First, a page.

Alpenglow Design Process

2. The First Prototype

The first step of getting your first prototype more than pushing print or buying the components. It's the process of thinking out all of the ways you want the game to play and preparing for them.

So I'm going to start with my discovery that a prototype isn't as simple as pushing print, it is an never ending process of making revisions to each and every part. For me, it has been a circular motion where I'm always working on some part of the game, each improved with the latest thinking while advancing the rest of the game. While there doesn't seem to be an end to this, the beginning was pretty fun.

As mentioned in my last article, I did most of the development and ideation in a sketch app so I actually made it pretty far along before I actually had game components sitting on a table ready for play. Here I'll share what it took to get all of the parts collected and developed for a first play.

A Visit to Amazon

The easy part is finding generic game components. For a small game, you can either steal from games you already have or you can go to a game store which will likely have most of whay you need. Dice, cubes, coins, meeples, and even erasable mats all come in handy at the beginning and it was quick to add elements to the cart. I found that you can save a lot of money by shifting the search to Amazon and look for educational/teaching supplies. Might not be board game oriented but it was half the cost.

Once I had 1000 plastic colored cubes, play money coins, a box of 1" hexes, and some erasable notecards (great when paired up with transparency markers) on their way, I started to work on the components I'd need to print and make at home.

Printed Parts

Next step was to turn to the custom components. For cards, tokens and the board, I already had a large format printer (if you didn't know, I'm an architect so it's a tool of the trade) so I bought a ream of cardstock. We didn't print anything for a while though because we were a little too early in the process.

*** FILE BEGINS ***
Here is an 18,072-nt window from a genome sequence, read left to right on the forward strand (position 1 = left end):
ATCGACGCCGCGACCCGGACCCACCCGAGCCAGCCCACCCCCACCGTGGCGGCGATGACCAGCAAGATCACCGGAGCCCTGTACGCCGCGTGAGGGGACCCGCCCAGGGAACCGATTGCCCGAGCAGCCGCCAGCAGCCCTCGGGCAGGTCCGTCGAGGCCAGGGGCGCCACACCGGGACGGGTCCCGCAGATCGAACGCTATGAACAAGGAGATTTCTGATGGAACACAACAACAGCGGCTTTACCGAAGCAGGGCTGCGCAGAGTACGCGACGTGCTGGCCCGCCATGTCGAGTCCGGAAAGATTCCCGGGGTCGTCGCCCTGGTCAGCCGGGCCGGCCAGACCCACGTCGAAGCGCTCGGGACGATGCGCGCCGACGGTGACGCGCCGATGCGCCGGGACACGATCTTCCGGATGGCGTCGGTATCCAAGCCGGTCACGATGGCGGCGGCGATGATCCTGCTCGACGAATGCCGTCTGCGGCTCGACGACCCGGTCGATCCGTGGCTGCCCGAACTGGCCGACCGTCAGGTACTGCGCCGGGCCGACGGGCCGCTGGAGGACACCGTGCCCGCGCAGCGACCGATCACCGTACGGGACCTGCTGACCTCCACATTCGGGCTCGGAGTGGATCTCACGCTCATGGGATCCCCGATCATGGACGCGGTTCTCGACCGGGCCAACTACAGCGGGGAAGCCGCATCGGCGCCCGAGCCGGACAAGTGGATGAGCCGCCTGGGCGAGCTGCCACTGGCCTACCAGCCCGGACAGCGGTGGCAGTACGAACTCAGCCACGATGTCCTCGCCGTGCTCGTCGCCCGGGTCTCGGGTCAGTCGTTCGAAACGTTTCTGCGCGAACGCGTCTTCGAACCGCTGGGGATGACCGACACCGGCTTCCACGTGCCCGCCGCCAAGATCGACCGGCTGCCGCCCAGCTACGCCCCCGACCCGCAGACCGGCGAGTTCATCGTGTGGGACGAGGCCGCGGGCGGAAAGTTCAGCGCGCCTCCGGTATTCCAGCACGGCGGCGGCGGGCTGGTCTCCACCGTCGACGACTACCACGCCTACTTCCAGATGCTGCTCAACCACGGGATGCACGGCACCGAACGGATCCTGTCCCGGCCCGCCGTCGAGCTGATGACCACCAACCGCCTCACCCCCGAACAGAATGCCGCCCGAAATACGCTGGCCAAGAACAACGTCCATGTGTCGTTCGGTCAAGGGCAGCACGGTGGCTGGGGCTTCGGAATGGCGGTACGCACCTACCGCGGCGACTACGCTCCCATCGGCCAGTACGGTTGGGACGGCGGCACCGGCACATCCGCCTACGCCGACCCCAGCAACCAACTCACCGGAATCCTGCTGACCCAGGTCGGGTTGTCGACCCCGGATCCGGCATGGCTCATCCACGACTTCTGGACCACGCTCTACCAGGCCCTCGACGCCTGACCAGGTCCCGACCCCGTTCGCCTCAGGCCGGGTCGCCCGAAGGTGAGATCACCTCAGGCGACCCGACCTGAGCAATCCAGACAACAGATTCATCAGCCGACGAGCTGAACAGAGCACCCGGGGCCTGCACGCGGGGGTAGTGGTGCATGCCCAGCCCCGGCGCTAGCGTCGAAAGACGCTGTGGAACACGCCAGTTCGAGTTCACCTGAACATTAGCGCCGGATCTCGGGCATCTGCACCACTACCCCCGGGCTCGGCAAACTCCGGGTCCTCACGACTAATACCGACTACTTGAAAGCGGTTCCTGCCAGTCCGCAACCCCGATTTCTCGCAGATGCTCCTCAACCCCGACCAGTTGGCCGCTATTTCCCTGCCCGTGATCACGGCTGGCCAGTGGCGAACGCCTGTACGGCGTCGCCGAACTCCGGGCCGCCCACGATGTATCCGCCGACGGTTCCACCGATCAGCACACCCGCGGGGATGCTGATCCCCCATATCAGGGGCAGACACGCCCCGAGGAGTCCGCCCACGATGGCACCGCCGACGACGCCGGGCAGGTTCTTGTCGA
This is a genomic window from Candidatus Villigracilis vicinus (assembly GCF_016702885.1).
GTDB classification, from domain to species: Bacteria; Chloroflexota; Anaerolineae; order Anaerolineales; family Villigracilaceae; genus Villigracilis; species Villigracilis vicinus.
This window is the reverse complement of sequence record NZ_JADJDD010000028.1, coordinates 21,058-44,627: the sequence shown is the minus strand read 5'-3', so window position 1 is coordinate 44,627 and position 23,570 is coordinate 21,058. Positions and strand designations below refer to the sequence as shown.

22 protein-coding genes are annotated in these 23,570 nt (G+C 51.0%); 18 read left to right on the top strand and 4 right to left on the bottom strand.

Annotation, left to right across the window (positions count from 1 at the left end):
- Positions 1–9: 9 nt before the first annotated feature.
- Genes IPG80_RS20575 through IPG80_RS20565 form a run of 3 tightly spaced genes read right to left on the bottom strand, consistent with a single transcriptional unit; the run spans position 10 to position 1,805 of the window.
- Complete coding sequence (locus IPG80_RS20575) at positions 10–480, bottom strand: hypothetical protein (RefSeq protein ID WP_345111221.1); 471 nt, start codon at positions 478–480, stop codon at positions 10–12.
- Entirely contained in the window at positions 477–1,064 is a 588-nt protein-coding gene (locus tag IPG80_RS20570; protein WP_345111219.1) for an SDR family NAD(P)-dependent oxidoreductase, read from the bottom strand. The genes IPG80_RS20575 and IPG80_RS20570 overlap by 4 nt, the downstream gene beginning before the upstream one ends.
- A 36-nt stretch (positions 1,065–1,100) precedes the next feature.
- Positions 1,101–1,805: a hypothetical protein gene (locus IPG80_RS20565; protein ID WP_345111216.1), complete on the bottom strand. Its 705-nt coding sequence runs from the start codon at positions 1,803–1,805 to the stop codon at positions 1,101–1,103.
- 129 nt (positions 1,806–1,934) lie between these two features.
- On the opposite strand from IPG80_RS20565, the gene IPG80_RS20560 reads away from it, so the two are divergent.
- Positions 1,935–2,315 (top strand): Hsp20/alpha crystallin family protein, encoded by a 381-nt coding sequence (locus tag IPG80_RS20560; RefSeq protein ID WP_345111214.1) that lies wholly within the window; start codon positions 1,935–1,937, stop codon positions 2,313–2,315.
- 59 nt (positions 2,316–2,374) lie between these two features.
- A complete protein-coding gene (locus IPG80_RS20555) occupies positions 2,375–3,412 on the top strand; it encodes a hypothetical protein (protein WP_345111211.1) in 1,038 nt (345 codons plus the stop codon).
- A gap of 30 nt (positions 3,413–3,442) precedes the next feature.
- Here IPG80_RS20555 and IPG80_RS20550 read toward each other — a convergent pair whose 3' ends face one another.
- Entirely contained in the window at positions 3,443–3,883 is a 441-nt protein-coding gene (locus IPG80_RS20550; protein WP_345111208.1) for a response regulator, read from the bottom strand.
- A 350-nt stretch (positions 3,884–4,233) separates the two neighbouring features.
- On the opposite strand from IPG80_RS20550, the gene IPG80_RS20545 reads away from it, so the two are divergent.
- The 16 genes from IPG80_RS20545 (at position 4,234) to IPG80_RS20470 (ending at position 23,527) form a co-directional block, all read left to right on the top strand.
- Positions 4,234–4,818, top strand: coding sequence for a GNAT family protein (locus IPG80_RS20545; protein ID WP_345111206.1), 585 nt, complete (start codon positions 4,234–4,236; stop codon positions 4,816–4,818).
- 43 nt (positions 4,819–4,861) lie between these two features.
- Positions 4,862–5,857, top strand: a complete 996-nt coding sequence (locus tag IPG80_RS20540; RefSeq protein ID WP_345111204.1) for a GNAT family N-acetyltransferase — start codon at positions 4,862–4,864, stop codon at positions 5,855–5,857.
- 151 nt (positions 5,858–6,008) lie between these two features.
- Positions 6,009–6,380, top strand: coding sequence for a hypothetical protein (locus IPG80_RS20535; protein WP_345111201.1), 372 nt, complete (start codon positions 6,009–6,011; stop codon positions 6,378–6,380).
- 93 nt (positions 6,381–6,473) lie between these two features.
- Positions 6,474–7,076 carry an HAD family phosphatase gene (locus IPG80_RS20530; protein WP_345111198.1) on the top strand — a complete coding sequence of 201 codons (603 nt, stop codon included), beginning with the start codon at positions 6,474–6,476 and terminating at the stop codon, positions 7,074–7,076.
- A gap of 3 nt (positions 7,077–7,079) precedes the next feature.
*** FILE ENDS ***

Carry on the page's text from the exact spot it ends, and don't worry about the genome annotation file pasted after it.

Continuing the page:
The purchase of some 5x7 dry erase note cards and the erasable player mat was the big win at first. It allowed me to make the cards with some transparency markers at first and visually spread out what was done and how much intuition told me I needed to still make. It also allowed us to make changes which was easy because the game looked like something that was intended to be changed and improved.

What you don't realize when you build out your first prototype is how much time you spend addressing fringe cases and depth to the game. You need to come up with an entire deck of cards and actions, draw up icons, a board, think about design, and make sure the game is playable. It is easy to come up with a few example cards and buildings for instance but making the rest of the deck was still a task that needed to be thought out.

This is where I actually started spending more time on the computer listing out everything I had as well as what needed to be figured out. I built a list of the run cards  and buildings and started putting a statistical model together in the form of a rather simple spreadsheet so that the game would start to have some balance.

Run Cards and Building Tokens

The first set of visuals were sketched out (literally) and actually hung around for a while as other parts of the game developed. Complimenting the initial icons and visuals that were in my sketch app would be the components we would need. I ended making parts for both the mountain and the village variants because we were still thinking about this game taking one of two paths at the time. We would eventually merge the two but it almost felt like we had two separate games competing to be made.

The basic premise behind both was that we have a deck of run cards that would allow you to place runs on the mountain as well as take an action, in addition to a collection of village buildings which would be the source of the skiers you would be collecting and delivering. This is at the heart of game play so developing that deck was important. In the master spreadsheet I listed out every possible action one could take including all of the types of resources and components.